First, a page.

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[707] posted on a narrow, swampy neck of land between the Cape Fear and South rivers; his total strength being estimated at 20,000. Ward's division of the 20th corps, in our left advance, was deployed, sending forward a skirmish line, developing a brigade of infantry behind a light field-work, with a battery enfilading the approach. Williams sent Case's brigade by a circuit to our left; turning the enemy's work, and, by a quick charge, driving back the infantry brigade holding it, under the fire of Winnegar's battery, to a stronger and better line behind it; whereupon, Ward's division charged directly on the retreating foe, capturing 3 guns and 217 prisoners, of whom 68 were wounded; while 108 of the enemy's dead were buried by Williams on the field.

Jackson's division was now sent up on the right of Ward, and two divisions of the 14th corps on the left: while Kilpatrick, massing his cavalry farther to the right, was directed to feel for the road to Goldsborough. He had gained that road with one brigade, when he was vehemently assailed by McLaws's Rebel division, and pushed back, fighting gallantly; until, at length, our whole line advanced, driving the enemy within his intrenchments and pressing him there till night fell, dark and stormy; under cover of which he retreated, taking the road not to Raleigh but to Smithfield. Slocum's loss was 77 killed and 477 wounded (no prisoners)--which may or may not include that of Kilpatrick. The enemy's was probably about the same. Ward's division made a show of pursuing the enemy; while the rest of our army, bearing to the right, pushed directly for Goldsborough.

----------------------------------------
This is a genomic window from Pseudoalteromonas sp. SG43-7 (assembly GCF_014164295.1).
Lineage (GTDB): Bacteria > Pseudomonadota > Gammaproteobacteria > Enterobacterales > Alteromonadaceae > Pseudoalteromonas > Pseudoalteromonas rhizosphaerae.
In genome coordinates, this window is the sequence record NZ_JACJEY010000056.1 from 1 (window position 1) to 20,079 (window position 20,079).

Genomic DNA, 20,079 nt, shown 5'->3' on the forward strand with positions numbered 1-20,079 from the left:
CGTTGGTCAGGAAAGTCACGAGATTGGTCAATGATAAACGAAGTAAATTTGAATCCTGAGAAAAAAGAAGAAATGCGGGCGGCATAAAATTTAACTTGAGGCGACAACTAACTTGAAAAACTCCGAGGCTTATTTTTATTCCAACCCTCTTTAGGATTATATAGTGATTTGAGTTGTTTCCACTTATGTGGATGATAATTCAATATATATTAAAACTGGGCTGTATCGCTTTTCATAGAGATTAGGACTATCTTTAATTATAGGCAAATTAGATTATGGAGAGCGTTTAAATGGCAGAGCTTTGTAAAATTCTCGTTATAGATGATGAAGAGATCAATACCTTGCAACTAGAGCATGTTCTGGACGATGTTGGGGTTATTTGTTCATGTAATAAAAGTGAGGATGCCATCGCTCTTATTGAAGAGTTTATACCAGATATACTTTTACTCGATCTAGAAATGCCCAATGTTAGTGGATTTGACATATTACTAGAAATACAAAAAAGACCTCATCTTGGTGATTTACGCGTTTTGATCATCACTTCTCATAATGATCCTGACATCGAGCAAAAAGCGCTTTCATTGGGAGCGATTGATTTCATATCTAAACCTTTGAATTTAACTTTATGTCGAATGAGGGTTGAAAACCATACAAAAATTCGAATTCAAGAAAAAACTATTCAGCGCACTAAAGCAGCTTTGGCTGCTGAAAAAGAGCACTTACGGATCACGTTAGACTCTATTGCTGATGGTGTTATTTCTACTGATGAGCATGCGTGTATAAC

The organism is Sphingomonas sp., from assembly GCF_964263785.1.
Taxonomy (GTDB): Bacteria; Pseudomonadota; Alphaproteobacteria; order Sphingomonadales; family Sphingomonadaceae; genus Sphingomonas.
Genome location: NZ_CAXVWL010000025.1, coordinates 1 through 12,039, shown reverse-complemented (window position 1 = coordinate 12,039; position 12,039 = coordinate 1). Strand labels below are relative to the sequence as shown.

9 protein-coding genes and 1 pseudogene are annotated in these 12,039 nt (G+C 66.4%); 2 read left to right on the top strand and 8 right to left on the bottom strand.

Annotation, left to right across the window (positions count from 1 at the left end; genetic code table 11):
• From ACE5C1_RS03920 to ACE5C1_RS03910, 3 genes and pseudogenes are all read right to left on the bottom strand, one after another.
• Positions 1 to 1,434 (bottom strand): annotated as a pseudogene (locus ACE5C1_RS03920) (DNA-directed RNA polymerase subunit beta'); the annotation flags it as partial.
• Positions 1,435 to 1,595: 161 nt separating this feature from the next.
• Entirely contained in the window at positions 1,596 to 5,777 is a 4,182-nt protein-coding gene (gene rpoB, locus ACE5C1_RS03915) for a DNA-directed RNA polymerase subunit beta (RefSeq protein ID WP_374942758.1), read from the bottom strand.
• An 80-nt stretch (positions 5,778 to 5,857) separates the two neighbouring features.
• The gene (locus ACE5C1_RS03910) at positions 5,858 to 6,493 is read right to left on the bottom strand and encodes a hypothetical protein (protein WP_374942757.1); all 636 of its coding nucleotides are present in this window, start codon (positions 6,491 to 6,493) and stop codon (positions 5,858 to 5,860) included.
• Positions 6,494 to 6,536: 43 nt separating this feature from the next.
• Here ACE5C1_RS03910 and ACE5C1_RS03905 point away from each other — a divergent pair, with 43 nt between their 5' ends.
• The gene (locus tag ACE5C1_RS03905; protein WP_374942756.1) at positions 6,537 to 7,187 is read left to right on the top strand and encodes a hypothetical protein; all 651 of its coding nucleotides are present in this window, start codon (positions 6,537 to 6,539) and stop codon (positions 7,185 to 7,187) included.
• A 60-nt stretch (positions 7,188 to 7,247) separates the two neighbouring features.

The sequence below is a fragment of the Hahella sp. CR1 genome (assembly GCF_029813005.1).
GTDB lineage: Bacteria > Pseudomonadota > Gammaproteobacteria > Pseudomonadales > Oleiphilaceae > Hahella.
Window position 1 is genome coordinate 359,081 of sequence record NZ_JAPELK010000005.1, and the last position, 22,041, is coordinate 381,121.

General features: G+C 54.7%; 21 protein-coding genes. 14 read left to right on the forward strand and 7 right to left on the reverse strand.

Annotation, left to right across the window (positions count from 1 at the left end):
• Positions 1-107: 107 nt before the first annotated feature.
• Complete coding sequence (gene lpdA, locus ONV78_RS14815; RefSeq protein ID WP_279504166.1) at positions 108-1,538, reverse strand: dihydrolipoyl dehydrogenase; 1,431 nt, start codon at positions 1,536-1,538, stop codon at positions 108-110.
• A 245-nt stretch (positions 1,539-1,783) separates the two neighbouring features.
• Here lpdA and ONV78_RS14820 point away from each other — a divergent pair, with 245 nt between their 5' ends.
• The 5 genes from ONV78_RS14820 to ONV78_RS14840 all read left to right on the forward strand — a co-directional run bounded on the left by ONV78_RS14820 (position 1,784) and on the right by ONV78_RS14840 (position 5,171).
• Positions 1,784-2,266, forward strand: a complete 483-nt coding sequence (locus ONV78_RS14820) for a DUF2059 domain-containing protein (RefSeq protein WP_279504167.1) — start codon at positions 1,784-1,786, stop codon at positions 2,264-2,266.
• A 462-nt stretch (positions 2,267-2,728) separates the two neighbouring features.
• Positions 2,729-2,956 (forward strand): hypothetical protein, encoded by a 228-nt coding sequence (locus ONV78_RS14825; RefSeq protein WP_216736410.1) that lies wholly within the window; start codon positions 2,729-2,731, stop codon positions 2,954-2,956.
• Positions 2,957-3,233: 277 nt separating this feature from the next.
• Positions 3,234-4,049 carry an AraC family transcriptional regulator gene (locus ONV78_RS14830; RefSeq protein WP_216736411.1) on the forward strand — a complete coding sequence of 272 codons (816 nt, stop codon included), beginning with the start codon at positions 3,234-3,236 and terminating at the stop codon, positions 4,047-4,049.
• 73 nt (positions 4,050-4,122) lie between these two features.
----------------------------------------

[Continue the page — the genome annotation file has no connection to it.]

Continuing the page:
Sherman, supposing the fight all out of the Rebels for the present, had ridden across to the right wing, and was intent on reaching Goldsborough and meeting Schofield, when the sound of guns on the left again challenged his attention. Slocum, approaching Bentonville, had been assailed by Jo. Johnston with the entire Rebel army. Couriers from Schofield and from Terry now arrived; the former reporting himself at Kinston, short of provisions, but able to reach Goldsboroa on the 21st, which he was directed to do; Terry being likewise directed to advance. Meantime, the several divisions of the right wing were ordered to move on rapidly to the relief of the outnumbered left.

Slocum had at first encountered1 Dibbrell's cavalry; which he was driving, when he ran headlong upon the whole Confederate army: the two leading brigades of Carlin's division being hurled back on the main body, with a loss of 3 guns and their caissons. Slocum thereupon, very properly, stood on the defensive; showing a front of four divisions, and throwing up slight barricades; while Kilpatrick came into action on the left. Here our left received six assaults from Johnston's army; holding our ground firmly, and inflicting heavy loss on the foe with our artillery — they having brought up little or none. Johnston had hurried hither by night from Smithfield, moving very light, expecting to crush Slocum before he could be supported; but he was mistaken. Night fell 00 March 18.

1 March 18.

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